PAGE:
There are many different types of psychology, each founded on a particular core belief and then adapted by the psychologist to match their patient’s needs. With something as complex as the human mind is it any surprise that there are a million different routes through it?
Most people have heard of Sigmund Freud and his theories of psychoanalysis, perhaps you’ve heard of Skinner and Behaviorism as well? But both focus on the pessimistic, tragic emotions, failing to take into account the key role of personal choice.
Humanistic psychology (Humanism) is based on the belief that people are innately good. By looking at the whole individual and emphasising concepts such as free will, self-efficacy, and self-actualization Humanism helps people fulfill their potential and maximize their well-being. We believe that morality, ethical values, and good intentions are the driving forces of behaviour.
The concept of the self is a central focal point for Humanists. Individuals are said to perceive the world according to their own experiences and this perception affects their personality and leads them to direct their behaviour to satisfy the needs of total self.
Or “am I in the right place?”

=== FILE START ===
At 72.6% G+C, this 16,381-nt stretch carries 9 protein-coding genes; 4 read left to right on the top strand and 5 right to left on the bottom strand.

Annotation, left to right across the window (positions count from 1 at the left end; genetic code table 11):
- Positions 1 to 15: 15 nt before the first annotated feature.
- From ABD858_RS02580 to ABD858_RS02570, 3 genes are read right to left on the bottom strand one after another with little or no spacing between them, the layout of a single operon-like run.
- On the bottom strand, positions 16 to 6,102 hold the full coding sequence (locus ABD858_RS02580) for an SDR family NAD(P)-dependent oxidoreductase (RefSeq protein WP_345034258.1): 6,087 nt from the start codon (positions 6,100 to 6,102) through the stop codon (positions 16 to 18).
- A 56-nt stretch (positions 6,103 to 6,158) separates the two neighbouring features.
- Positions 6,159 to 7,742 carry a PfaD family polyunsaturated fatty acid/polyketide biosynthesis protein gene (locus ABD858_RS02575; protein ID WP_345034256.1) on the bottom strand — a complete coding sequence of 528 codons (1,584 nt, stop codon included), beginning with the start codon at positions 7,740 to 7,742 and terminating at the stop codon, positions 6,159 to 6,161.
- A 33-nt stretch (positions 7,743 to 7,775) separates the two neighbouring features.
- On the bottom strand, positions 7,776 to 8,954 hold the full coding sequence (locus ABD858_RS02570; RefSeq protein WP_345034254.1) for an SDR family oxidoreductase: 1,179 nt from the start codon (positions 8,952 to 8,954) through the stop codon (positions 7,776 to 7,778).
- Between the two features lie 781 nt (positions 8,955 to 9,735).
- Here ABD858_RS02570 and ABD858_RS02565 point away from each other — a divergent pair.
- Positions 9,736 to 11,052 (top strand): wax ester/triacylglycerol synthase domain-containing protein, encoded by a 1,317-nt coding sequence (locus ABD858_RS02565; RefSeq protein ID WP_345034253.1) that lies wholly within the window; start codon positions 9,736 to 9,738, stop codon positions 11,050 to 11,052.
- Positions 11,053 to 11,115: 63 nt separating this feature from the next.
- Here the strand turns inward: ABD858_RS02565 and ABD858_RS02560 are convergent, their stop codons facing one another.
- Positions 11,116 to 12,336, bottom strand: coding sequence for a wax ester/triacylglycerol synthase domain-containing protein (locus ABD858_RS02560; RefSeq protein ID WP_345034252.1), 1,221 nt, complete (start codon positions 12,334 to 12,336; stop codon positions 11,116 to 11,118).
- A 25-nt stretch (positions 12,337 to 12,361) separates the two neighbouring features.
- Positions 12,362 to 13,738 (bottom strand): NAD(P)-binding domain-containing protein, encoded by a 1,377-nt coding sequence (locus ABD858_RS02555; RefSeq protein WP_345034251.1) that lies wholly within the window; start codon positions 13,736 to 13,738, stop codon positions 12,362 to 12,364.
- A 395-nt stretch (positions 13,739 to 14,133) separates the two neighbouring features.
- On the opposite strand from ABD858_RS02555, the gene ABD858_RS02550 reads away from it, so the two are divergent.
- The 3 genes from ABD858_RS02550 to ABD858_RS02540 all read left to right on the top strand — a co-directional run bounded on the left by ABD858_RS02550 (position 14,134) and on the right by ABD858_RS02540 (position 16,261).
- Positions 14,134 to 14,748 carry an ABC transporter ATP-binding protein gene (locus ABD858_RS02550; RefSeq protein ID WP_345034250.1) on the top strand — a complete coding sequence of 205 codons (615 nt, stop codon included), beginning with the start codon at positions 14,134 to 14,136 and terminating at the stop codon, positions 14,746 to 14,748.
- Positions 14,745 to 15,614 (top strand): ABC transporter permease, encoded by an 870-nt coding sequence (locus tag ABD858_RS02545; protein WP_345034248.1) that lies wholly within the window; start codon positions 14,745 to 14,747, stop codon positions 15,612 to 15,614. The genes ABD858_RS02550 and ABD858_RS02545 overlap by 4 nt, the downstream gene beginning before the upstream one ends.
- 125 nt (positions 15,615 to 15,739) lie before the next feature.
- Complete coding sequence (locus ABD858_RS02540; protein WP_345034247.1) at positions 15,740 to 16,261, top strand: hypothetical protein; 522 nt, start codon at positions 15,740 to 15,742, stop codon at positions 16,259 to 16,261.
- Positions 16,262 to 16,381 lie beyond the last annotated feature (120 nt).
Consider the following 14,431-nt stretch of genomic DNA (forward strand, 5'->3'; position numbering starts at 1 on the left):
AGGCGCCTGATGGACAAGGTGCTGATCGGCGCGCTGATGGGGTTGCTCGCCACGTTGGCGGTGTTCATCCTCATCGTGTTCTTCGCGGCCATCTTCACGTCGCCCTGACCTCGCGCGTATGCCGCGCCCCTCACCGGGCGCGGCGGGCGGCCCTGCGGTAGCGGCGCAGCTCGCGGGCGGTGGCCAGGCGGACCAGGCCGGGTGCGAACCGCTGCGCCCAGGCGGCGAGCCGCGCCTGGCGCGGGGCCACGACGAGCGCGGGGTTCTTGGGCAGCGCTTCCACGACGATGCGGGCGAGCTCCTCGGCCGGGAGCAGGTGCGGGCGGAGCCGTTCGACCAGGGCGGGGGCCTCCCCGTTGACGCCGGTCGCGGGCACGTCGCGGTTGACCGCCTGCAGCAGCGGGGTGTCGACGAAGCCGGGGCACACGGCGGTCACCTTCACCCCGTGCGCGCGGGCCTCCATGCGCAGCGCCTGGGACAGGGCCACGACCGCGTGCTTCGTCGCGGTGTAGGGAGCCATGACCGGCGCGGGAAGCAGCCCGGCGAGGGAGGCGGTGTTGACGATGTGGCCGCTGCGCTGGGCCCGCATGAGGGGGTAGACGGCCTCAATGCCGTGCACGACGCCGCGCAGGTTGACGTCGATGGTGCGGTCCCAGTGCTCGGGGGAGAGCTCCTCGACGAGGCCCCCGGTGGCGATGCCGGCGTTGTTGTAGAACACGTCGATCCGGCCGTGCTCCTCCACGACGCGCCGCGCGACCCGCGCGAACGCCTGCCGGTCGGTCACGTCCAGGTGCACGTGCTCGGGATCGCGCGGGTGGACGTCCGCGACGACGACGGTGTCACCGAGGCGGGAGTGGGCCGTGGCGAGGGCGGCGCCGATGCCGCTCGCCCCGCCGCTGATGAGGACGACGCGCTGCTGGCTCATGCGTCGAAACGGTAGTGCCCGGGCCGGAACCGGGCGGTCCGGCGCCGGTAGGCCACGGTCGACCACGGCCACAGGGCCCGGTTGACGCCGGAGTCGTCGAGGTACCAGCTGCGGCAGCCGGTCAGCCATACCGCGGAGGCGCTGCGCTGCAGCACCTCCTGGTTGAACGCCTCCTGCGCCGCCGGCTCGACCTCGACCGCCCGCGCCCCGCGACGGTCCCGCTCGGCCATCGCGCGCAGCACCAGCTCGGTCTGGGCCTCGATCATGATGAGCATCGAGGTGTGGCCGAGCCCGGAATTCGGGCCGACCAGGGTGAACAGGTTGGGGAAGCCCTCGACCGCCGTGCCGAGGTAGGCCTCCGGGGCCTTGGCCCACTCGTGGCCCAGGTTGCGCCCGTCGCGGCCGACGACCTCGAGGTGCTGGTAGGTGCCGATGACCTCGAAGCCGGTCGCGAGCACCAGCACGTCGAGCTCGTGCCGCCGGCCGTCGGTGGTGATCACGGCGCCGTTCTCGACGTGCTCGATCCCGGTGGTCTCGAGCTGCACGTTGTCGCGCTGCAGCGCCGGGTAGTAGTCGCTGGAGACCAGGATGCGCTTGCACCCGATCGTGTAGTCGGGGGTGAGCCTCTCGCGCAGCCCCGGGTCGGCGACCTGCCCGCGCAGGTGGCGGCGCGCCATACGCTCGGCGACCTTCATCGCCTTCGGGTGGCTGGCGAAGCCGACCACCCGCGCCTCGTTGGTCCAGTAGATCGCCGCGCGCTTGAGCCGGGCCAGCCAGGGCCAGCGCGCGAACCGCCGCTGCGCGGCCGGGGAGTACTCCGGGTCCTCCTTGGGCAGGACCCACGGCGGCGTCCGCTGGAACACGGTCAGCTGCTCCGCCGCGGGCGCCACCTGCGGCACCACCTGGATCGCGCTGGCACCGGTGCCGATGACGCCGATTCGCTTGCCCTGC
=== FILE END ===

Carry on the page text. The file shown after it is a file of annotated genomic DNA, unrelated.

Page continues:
Humanism uses unstructured sessions to allow the patient to express and control the session, directing the session where they wish to go rather than focusing on a specific topic or idea of the therapists’s choosing.
It is a particularly powerful therapy for those of us who have left the home country behind to explore our own selves, focusing on self actualisation, the core similarities of the human race as well as exploring the impact alternative ways of life and cultures can have on us. Learn how to be responsible for your own happiness, to focus on the present without letting the past control it and use your strengths to move forward.
By clearly understanding your needs and wants Humanism helps you to make better choices while acknowledging how they affect others, to take positive action without being overwhelmed by the consequences.
Psychologist, Buenaventura del Charco Olea, is highly regarded by the Spanish community.
In Madrid he founded the private teaching institution “Aprende viendo terapia” (which translates into “Learn while watching therapy”) while teaching at the University and carrying out a variety of clinical research.
“Quality and human warmth help the patient feel understood and supported. Gone are the sessions solely based on draining techniques that often led to major internal conflicts. I firmly believe change happens naturally as the patient learns to understand and integrate his emotions”